Star shines brightly in his new home: He’s definitely a mummy’s boy

Star and Charlotte Shepherd are enjoying life in Hertfordshire.

Star, a pony who made headlines after being found with a head collar embedded in his muzzle in 2013, has stepped up to champion World Horse Welfare’s Rehome a Horse Month.

Star, who had such a challenging start to life, is flourishing in the care of Charlotte Shepherd.

Star was just two months old when found with the embedded headcollar, which had not been adjusted as he grew. It created gruesome injuries.

Today, Star is completely unrecognisable and has grown into a handsome, confident pony – loving life with Charlotte in Hertfordshire.

When Star was rescued by World Horse Welfare field officer Nick White, he was rushed to the Royal Veterinary College in Potters Bar where he needed surgery to remove the headcollar that had become deeply embedded in the flesh of his face. It had damaged his nasal bone and was causing him immense pain.

Star required surgery for the removal of the head collar which was embedded in his head.
Star required surgery for the removal of the head collar which was embedded in his head.

Once well enough, he was moved to the charity’s Glenda Spooner Farm Rescue and Rehoming Centre to begin his rehabilitation. He had never been handled so was very fearful of humans but with dedicated care and attention he slowly began to make progress.

The damage from the headcollar was so severe that he is left with permanent scarring and damage to his facial bones, but thankfully this doesn’t prevent him from leading a normal, happy life.

Shortly before Christmas 2014, Star found a loving new home with Charlotte and the pair quickly became inseparable.

“When I first saw the story about what had happened to Star I couldn’t quite believe it; the extent of his injuries was horrific and the fact he was so young,” Charlotte says.

“I couldn’t quite get my head around how or why anyone would let this happen. I knew I needed to help him and offer him his forever home; I had the space for him and the knowledge with youngsters – I knew it was the right thing to do. I applied for him straight away.

 

Star is definitely a mummy's boy, says Charlotte.
Star is definitely a mummy’s boy, says Charlotte.

“Star has quite literally come on leaps and bounds since I’ve rehomed him. He was still quite nervous when he first arrived so it has taken time and lots of TLC to make him the pony he is today. He really is my best friend, a true mummy’s boy!

“I have spent a lot of time with Star just getting him to regain trust in us humans – lots of handling, grooming and just spending the time with him. It has been hard work and we had days which were better than others but overall he is so well behaved. I know I always say it but Star is a true superstar with a cracking little personality.”

She said Star might not be the biggest pony in physical size, but his personality certainly made up for it.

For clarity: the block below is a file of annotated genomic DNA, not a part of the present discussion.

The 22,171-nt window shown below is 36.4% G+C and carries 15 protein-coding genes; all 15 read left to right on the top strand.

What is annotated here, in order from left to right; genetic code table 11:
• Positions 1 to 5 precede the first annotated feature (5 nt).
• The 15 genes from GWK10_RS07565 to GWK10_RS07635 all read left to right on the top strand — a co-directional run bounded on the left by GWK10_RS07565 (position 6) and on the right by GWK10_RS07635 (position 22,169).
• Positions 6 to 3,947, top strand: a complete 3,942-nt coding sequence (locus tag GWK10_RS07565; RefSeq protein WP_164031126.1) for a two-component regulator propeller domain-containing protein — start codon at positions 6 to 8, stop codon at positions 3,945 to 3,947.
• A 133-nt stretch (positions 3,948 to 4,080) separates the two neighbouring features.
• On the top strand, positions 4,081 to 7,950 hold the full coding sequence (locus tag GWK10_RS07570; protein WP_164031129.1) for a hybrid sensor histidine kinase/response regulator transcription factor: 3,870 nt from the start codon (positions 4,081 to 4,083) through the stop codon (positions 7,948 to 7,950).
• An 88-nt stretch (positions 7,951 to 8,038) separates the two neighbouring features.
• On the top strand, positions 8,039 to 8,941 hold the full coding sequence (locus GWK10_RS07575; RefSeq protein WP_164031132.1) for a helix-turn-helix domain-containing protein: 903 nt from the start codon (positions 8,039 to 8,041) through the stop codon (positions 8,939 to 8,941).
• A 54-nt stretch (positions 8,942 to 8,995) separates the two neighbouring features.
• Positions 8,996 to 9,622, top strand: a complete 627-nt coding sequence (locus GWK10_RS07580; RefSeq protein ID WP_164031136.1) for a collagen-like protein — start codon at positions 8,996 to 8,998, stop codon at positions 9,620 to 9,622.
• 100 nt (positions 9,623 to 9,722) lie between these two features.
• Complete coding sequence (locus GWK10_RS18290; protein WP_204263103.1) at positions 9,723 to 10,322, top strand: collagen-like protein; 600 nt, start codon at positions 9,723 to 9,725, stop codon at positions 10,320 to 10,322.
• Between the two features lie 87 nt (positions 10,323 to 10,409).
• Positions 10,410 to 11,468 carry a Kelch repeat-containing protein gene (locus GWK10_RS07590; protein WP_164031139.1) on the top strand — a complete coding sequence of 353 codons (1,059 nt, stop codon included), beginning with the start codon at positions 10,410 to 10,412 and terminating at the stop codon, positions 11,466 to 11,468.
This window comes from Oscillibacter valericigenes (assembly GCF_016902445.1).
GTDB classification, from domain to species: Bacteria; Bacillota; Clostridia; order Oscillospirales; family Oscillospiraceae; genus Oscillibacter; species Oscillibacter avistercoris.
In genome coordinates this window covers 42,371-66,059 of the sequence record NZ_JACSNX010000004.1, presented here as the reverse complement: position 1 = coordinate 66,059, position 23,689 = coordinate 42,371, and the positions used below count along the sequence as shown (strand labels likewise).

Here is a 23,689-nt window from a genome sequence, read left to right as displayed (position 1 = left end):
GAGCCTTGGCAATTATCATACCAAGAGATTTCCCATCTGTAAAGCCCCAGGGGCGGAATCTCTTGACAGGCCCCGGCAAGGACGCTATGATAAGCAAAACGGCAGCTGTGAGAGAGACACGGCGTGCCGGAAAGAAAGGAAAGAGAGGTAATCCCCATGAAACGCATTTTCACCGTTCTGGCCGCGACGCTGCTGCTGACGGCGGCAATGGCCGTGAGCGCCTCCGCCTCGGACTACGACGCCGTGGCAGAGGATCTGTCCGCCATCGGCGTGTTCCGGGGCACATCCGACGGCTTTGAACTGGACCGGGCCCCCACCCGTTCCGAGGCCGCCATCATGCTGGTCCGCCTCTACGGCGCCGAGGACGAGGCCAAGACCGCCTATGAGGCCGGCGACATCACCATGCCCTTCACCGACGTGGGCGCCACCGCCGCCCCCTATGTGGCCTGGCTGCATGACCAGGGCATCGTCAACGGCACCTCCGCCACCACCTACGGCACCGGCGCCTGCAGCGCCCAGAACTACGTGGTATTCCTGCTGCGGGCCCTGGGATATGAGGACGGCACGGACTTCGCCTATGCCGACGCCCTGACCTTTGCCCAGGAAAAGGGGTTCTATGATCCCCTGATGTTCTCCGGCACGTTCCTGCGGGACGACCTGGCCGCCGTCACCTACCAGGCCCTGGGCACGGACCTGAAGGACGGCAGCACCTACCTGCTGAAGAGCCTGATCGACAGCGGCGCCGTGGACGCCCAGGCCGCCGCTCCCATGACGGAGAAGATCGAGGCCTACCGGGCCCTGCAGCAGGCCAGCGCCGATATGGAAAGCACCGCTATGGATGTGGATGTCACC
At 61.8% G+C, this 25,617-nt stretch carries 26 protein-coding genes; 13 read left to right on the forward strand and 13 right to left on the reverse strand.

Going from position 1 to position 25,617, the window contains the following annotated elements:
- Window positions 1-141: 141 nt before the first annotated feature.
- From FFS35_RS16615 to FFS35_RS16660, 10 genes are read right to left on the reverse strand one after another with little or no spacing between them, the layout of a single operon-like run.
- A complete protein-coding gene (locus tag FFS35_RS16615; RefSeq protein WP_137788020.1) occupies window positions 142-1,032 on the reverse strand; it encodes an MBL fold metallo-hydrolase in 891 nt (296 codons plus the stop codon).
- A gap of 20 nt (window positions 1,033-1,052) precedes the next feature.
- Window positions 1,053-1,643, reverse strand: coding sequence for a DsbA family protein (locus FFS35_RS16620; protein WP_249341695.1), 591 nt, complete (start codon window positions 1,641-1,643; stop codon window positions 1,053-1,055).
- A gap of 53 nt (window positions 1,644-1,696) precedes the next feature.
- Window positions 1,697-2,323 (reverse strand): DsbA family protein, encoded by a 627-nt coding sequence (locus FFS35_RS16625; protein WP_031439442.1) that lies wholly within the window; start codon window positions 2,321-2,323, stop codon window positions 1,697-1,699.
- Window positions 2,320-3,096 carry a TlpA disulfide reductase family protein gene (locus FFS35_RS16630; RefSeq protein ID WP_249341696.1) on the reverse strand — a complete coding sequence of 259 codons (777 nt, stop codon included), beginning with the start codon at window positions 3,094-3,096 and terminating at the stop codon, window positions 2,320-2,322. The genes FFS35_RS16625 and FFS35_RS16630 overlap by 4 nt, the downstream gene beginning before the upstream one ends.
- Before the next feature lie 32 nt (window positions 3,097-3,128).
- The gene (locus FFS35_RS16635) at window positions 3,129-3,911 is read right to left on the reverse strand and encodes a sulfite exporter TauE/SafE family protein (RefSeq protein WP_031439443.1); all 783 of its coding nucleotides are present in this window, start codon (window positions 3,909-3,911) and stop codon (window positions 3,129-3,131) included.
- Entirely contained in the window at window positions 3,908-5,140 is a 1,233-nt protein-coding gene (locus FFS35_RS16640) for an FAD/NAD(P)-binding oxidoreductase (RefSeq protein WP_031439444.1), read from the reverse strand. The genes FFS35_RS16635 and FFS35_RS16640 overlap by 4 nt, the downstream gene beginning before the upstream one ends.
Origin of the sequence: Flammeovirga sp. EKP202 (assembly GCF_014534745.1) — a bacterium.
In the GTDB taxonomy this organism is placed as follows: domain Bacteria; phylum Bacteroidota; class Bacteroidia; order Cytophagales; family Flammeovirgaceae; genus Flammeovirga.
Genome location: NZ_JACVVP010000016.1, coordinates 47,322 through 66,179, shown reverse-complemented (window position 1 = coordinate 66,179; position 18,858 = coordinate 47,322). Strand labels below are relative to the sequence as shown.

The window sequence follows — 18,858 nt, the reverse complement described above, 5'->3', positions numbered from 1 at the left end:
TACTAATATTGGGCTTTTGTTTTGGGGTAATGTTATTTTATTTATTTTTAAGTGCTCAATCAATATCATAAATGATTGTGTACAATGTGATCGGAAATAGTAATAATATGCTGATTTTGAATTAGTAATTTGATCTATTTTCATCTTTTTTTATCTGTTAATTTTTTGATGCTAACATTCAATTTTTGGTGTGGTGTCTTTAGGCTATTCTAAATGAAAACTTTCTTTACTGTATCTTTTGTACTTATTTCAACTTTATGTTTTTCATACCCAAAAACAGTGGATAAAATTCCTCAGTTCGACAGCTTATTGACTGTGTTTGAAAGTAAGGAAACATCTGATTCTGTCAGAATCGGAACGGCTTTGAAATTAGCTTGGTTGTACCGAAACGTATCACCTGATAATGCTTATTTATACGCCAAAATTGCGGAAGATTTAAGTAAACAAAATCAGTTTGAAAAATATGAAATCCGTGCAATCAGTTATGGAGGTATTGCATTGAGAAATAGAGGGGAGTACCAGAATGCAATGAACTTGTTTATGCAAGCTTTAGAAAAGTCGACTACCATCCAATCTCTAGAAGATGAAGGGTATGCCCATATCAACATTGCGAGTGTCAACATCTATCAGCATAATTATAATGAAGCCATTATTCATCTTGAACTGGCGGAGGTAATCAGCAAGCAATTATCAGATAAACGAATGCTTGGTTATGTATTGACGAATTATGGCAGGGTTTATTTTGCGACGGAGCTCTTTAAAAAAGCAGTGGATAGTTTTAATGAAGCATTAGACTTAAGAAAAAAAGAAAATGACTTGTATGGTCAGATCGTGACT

“He is absolutely the boss of his field and likes to keep his friends in line, whilst always being inquisitive and making sure he investigates everything he can get his nose on (or in!).

“He’s been enjoying learning about the world and developing his education so I know he has a bright future ahead and I’m hoping he can be backed to ride in the future.”

Charlotte said she highly recommended rehoming to other people.

“There are so many horses out there in need of their forever home and when one pony is rehomed it makes space for the next one who is need of help from the World Horse Welfare. Also rehoming a horse or pony is so rewarding, I have loved watching Star grow into a lovely, confident pony.”

World Horse Welfare is in the midst of its Rehome a Horse Month, with activities aimed at highlighting the benefits of rehoming. There were many horses and ponies still looking for a home, it said.

Star is unrecognisable from the horse taken into care by World Horse Welfare.
Star is unrecognisable from the horse taken into care by World Horse Welfare.

Each year, the charity rehomed around 300 horses and ponies, with over 1800 currently out in homes around Britain.

The charity’s deputy chief executive, Tony Tyler, said there were many reasons why rehoming should be the go-to option for anyone looking for a new horse or pony.

“Not only can you be guaranteed of complete honesty and transparency, but you also receive the support and back up of the World Horse Welfare team, plus the safety net that the horse or pony can be returned to our care at any time should your circumstances change.

“We are so grateful to all of our fantastic rehomers who are giving these horses and ponies a second chance at the life they deserve and it really is incredible to hear of all the amazing things they are achieving.

“From loyal companions to horse agility superstars, lead-rein ponies to driving dynamos and hacking horses to show ring successes – it seems there is nothing rehomed horses and ponies cannot do.”

Learn more about World Horse Welfare’s rehoming scheme here

 

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